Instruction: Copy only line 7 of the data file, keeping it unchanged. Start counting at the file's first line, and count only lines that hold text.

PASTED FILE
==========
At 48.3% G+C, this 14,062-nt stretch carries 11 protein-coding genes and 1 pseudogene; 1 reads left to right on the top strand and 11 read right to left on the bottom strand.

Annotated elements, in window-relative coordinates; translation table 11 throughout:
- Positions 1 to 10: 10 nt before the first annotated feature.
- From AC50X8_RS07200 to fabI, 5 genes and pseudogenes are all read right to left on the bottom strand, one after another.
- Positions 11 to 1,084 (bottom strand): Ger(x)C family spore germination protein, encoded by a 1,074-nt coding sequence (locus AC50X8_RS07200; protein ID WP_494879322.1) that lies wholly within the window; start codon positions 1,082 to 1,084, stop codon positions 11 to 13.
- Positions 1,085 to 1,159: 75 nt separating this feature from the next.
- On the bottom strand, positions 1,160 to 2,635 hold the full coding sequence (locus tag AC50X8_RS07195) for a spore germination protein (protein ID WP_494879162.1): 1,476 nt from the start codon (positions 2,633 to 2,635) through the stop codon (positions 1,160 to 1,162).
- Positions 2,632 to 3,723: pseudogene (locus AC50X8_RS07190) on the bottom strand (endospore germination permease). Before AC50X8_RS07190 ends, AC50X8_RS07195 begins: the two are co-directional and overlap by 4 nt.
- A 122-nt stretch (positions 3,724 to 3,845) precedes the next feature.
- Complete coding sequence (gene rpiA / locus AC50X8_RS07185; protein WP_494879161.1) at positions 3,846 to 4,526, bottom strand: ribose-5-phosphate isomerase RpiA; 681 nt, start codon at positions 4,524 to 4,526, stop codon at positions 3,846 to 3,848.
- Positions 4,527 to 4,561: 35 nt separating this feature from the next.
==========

- On the bottom strand, positions 1,160 to 2,635 hold the full coding sequence (locus tag AC50X8_RS07195) for a spore germination protein (protein ID WP_494879162.1): 1,476 nt from the start codon (positions 2,633 to 2,635) through the stop codon (positions 1,160 to 1,162).